Deal near on tax cuts

Rick Moran
A deal appears to be close on extending all Bush tax cuts in exchange for funding jobless benefits for about 6 million Americans who will lose them by the Spring:

On CBS's "Face the Nation," Kyl told host Bob Schieffer: "I think that most folks believe that the recipe would include at least an extension of unemployment benefits for those who are unemployed and an extension of all the tax rates for all Americans for some period of time."On the same program, Sen. Richard J. Durbin (Ill.), the Democratic whip, reluctantly concurred.

"I can tell you that without unemployment benefits being extended, personally, this is a non-starter," he said. "The notion that we would give tax cuts to those making over $1 million a year . . . is unconscionable." But, he added: "We're moving in that direction."

On Saturday, the Senate rejected two Democratic proposals for extending the Bush-era tax cuts, which the Republicans prefer to call "tax rates," because they have been in effect for so long. One would have extended them for the first $250,000 of family income. The second would have extended them for the first $1 million.

The fact that a handful of Democratic senators voted along with every Republican gave McConnell a swaggering confidence that the tax cuts will live on intact.

Many Republicans would prefer the tax cuts be made permanent but Obama would never sign such legislation and as a consequence, everyone's taxes would go up January 1. The extension should be given for 3 years but that also doesn't seem likely. The Dems want to play at class warfare in 2012 and paint the GOP as the party of "the rich."

As for once again extending jobless benefits, there are good arguments on both sides. Many economists believe that unemployment benefits past a certain point keep discouraged workers from going out and looking for a job. Others point to the impossibly difficult employment picture in many parts of the country where jobs - any jobs - are extremely difficult to come by and the extension is necessary.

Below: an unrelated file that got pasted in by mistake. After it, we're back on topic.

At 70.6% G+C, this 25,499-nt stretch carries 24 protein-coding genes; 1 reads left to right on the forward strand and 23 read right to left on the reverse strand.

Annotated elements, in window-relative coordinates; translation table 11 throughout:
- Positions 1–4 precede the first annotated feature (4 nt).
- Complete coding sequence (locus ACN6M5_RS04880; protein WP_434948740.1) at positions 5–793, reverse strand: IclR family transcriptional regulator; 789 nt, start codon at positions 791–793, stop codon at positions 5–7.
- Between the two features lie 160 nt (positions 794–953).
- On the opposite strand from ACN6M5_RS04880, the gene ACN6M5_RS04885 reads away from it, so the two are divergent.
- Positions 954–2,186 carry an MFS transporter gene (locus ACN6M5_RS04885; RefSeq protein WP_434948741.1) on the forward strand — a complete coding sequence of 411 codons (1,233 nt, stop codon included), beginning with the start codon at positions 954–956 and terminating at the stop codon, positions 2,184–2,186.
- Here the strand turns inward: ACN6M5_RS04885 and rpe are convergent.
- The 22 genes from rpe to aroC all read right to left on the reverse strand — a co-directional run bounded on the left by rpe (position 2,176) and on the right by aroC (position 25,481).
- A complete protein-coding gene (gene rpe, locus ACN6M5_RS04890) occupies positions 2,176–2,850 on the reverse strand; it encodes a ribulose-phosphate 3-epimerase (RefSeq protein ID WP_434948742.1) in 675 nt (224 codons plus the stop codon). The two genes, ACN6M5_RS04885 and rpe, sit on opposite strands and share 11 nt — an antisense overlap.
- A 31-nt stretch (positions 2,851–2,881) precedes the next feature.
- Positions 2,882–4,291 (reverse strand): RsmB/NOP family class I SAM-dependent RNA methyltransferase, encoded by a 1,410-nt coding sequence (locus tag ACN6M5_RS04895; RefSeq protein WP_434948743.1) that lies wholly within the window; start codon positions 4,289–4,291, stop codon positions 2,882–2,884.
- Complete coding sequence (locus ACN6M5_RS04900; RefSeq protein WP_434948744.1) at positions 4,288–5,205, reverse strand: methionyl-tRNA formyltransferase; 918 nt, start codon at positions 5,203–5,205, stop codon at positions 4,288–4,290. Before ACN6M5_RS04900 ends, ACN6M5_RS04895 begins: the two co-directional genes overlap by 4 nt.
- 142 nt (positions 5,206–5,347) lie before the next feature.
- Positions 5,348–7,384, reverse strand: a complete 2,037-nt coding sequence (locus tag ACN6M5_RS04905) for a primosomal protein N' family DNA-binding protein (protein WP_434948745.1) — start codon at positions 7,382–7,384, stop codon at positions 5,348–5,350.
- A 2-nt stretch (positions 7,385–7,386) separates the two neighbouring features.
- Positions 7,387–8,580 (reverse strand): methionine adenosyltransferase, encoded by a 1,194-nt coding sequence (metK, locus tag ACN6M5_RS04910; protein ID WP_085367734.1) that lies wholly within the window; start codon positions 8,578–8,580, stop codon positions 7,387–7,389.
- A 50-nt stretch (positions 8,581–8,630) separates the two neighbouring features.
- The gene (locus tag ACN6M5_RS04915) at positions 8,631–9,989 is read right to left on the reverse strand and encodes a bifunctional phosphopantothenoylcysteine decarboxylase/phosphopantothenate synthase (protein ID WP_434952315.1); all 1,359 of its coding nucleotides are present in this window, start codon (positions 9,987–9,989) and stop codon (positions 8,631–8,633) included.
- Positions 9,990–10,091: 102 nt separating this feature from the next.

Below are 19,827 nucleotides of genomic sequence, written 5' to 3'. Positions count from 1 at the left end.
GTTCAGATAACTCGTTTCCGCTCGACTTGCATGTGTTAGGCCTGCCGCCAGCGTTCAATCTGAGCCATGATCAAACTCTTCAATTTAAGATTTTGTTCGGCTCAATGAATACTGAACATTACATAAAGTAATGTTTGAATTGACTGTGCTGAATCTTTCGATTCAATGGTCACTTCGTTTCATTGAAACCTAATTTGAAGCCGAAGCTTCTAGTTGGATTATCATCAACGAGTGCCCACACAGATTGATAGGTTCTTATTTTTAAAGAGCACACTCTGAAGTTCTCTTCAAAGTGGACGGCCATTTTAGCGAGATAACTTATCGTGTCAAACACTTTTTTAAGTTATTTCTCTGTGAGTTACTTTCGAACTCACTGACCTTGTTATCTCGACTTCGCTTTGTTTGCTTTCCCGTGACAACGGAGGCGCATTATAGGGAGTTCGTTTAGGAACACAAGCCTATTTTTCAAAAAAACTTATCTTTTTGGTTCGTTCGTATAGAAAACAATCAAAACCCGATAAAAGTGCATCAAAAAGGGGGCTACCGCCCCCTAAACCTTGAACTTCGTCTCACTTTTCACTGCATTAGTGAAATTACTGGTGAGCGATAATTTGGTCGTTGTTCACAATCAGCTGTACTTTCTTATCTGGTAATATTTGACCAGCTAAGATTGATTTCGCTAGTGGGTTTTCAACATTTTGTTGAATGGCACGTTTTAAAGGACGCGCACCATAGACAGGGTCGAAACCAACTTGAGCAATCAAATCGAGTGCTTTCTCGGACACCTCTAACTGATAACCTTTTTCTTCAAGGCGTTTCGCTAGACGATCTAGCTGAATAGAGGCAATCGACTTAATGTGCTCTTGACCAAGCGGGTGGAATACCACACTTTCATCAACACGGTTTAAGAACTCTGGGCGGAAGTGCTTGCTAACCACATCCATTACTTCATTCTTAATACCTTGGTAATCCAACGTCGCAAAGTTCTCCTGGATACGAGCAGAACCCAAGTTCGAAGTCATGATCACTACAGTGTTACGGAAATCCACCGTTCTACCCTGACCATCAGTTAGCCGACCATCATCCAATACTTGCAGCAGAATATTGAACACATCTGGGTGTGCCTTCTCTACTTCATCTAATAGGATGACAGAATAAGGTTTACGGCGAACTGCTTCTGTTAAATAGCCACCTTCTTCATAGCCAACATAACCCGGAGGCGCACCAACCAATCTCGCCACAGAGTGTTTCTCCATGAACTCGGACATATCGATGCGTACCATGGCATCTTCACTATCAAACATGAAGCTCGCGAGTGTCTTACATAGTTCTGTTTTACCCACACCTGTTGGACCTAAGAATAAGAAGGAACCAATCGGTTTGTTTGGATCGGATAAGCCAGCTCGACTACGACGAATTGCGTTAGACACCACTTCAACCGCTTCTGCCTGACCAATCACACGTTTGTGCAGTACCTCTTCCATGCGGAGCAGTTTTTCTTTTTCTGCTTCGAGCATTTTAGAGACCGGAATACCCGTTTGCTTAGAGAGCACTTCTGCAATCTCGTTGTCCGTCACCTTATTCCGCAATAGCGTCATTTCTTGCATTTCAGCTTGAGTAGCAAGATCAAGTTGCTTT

I think that last employment report which showed only 39,000 jobs being created probably tipped the balance in favor of extending the benefit. The question will be; Can Obama bring his own party along in extending the tax cuts?

Judging by what many Democrats are saying, it will certainly be a test of the president's influence within his own party. Failure will send a signal that Obama is extremely vulnerable not only to Republican challenges, but perhaps even pointing to a primary opponent in his own party.



A deal appears to be close on extending all Bush tax cuts in exchange for funding jobless benefits for about 6 million Americans who will lose them by the Spring:

On CBS's "Face the Nation," Kyl told host Bob Schieffer: "I think that most folks believe that the recipe would include at least an extension of unemployment benefits for those who are unemployed and an extension of all the tax rates for all Americans for some period of time."

On the same program, Sen. Richard J. Durbin (Ill.), the Democratic whip, reluctantly concurred.

"I can tell you that without unemployment benefits being extended, personally, this is a non-starter," he said. "The notion that we would give tax cuts to those making over $1 million a year . . . is unconscionable." But, he added: "We're moving in that direction."

On Saturday, the Senate rejected two Democratic proposals for extending the Bush-era tax cuts, which the Republicans prefer to call "tax rates," because they have been in effect for so long. One would have extended them for the first $250,000 of family income. The second would have extended them for the first $1 million.

The fact that a handful of Democratic senators voted along with every Republican gave McConnell a swaggering confidence that the tax cuts will live on intact.

Many Republicans would prefer the tax cuts be made permanent but Obama would never sign such legislation and as a consequence, everyone's taxes would go up January 1. The extension should be given for 3 years but that also doesn't seem likely. The Dems want to play at class warfare in 2012 and paint the GOP as the party of "the rich."

As for once again extending jobless benefits, there are good arguments on both sides. Many economists believe that unemployment benefits past a certain point keep discouraged workers from going out and looking for a job. Others point to the impossibly difficult employment picture in many parts of the country where jobs - any jobs - are extremely difficult to come by and the extension is necessary.

I think that last employment report which showed only 39,000 jobs being created probably tipped the balance in favor of extending the benefit. The question will be; Can Obama bring his own party along in extending the tax cuts?

Judging by what many Democrats are saying, it will certainly be a test of the president's influence within his own party. Failure will send a signal that Obama is extremely vulnerable not only to Republican challenges, but perhaps even pointing to a primary opponent in his own party.